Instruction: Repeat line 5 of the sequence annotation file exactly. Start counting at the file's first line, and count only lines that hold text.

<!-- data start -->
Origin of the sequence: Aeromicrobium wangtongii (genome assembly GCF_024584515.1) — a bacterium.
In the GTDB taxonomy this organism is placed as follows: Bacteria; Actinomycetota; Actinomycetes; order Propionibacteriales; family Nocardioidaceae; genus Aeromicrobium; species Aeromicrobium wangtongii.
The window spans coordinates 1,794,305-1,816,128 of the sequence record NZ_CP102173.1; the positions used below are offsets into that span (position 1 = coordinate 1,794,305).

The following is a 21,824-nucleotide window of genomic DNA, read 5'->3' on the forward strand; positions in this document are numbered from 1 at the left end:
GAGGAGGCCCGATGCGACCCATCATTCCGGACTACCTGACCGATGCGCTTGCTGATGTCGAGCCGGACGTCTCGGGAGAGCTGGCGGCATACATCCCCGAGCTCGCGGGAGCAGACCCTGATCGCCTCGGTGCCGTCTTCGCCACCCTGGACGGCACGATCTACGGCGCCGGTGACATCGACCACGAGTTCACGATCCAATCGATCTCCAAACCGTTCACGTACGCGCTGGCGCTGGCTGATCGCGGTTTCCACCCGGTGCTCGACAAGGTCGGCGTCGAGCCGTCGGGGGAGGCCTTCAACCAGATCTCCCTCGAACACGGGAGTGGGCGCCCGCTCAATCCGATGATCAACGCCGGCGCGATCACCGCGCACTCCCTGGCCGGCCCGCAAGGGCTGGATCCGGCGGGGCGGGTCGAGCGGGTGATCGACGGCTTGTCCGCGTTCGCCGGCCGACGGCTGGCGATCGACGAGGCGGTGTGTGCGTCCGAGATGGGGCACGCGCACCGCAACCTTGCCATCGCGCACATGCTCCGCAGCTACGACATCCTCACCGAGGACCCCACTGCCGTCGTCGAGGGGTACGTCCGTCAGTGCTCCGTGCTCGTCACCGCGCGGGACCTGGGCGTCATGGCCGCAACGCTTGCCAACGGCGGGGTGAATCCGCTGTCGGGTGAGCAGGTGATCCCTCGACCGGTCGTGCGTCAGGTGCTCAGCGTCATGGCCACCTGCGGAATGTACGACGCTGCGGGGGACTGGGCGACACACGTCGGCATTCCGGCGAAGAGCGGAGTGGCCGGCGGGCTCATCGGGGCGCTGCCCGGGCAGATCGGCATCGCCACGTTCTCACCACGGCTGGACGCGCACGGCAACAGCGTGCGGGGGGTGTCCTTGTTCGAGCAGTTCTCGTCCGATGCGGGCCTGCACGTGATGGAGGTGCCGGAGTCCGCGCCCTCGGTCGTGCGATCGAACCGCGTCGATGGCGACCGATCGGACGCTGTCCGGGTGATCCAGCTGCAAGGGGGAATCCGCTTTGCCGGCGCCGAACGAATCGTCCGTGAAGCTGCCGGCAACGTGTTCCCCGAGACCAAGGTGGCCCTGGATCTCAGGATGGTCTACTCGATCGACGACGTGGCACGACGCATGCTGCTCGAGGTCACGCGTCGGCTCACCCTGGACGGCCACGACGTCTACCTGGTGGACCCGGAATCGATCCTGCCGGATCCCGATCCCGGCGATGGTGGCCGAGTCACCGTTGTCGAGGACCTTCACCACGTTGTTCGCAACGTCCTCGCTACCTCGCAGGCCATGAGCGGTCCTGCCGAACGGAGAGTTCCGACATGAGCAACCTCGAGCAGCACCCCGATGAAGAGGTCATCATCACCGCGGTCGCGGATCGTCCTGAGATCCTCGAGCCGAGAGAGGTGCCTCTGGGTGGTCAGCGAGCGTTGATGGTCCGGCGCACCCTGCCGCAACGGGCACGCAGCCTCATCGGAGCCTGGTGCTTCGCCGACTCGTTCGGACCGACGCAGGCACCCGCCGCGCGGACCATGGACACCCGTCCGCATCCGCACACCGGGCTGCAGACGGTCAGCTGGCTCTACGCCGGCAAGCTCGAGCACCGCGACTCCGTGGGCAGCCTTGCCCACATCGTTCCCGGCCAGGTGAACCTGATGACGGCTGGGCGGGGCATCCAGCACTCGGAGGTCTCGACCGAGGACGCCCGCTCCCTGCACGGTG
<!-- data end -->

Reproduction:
GAGGAGGCCCGATGCGACCCATCATTCCGGACTACCTGACCGATGCGCTTGCTGATGTCGAGCCGGACGTCTCGGGAGAGCTGGCGGCATACATCCCCGAGCTCGCGGGAGCAGACCCTGATCGCCTCGGTGCCGTCTTCGCCACCCTGGACGGCACGATCTACGGCGCCGGTGACATCGACCACGAGTTCACGATCCAATCGATCTCCAAACCGTTCACGTACGCGCTGGCGCTGGCTGATCGCGGTTTCCACCCGGTGCTCGACAAGGTCGGCGTCGAGCCGTCGGGGGAGGCCTTCAACCAGATCTCCCTCGAACACGGGAGTGGGCGCCCGCTCAATCCGATGATCAACGCCGGCGCGATCACCGCGCACTCCCTGGCCGGCCCGCAAGGGCTGGATCCGGCGGGGCGGGTCGAGCGGGTGATCGACGGCTTGTCCGCGTTCGCCGGCCGACGGCTGGCGATCGACGAGGCGGTGTGTGCGTCCGAGATGGGGCACGCGCACCGCAACCTTGCCATCGCGCACATGCTCCGCAGCTACGACATCCTCACCGAGGACCCCACTGCCGTCGTCGAGGGGTACGTCCGTCAGTGCTCCGTGCTCGTCACCGCGCGGGACCTGGGCGTCATGGCCGCAACGCTTGCCAACGGCGGGGTGAATCCGCTGTCGGGTGAGCAGGTGATCCCTCGACCGGTCGTGCGTCAGGTGCTCAGCGTCATGGCCACCTGCGGAATGTACGACGCTGCGGGGGACTGGGCGACACACGTCGGCATTCCGGCGAAGAGCGGAGTGGCCGGCGGGCTCATCGGGGCGCTGCCCGGGCAGATCGGCATCGCCACGTTCTCACCACGGCTGGACGCGCACGGCAACAGCGTGCGGGGGGTGTCCTTGTTCGAGCAGTTCTCGTCCGATGCGGGCCTGCACGTGATGGAGGTGCCGGAGTCCGCGCCCTCGGTCGTGCGATCGAACCGCGTCGATGGCGACCGATCGGACGCTGTCCGGGTGATCCAGCTGCAAGGGGGAATCCGCTTTGCCGGCGCCGAACGAATCGTCCGTGAAGCTGCCGGCAACGTGTTCCCCGAGACCAAGGTGGCCCTGGATCTCAGGATGGTCTACTCGATCGACGACGTGGCACGACGCATGCTGCTCGAGGTCACGCGTCGGCTCACCCTGGACGGCCACGACGTCTACCTGGTGGACCCGGAATCGATCCTGCCGGATCCCGATCCCGGCGATGGTGGCCGAGTCACCGTTGTCGAGGACCTTCACCACGTTGTTCGCAACGTCCTCGCTACCTCGCAGGCCATGAGCGGTCCTGCCGAACGGAGAGTTCCGACATGAGCAACCTCGAGCAGCACCCCGATGAAGAGGTCATCATCACCGCGGTCGCGGATCGTCCTGAGATCCTCGAGCCGAGAGAGGTGCCTCTGGGTGGTCAGCGAGCGTTGATGGTCCGGCGCACCCTGCCGCAACGGGCACGCAGCCTCATCGGAGCCTGGTGCTTCGCCGACTCGTTCGGACCGACGCAGGCACCCGCCGCGCGGACCATGGACACCCGTCCGCATCCGCACACCGGGCTGCAGACGGTCAGCTGGCTCTACGCCGGCAAGCTCGAGCACCGCGACTCCGTGGGCAGCCTTGCCCACATCGTTCCCGGCCAGGTGAACCTGATGACGGCTGGGCGGGGCATCCAGCACTCGGAGGTCTCGACCGAGGACGCCCGCTCCCTGCACGGTG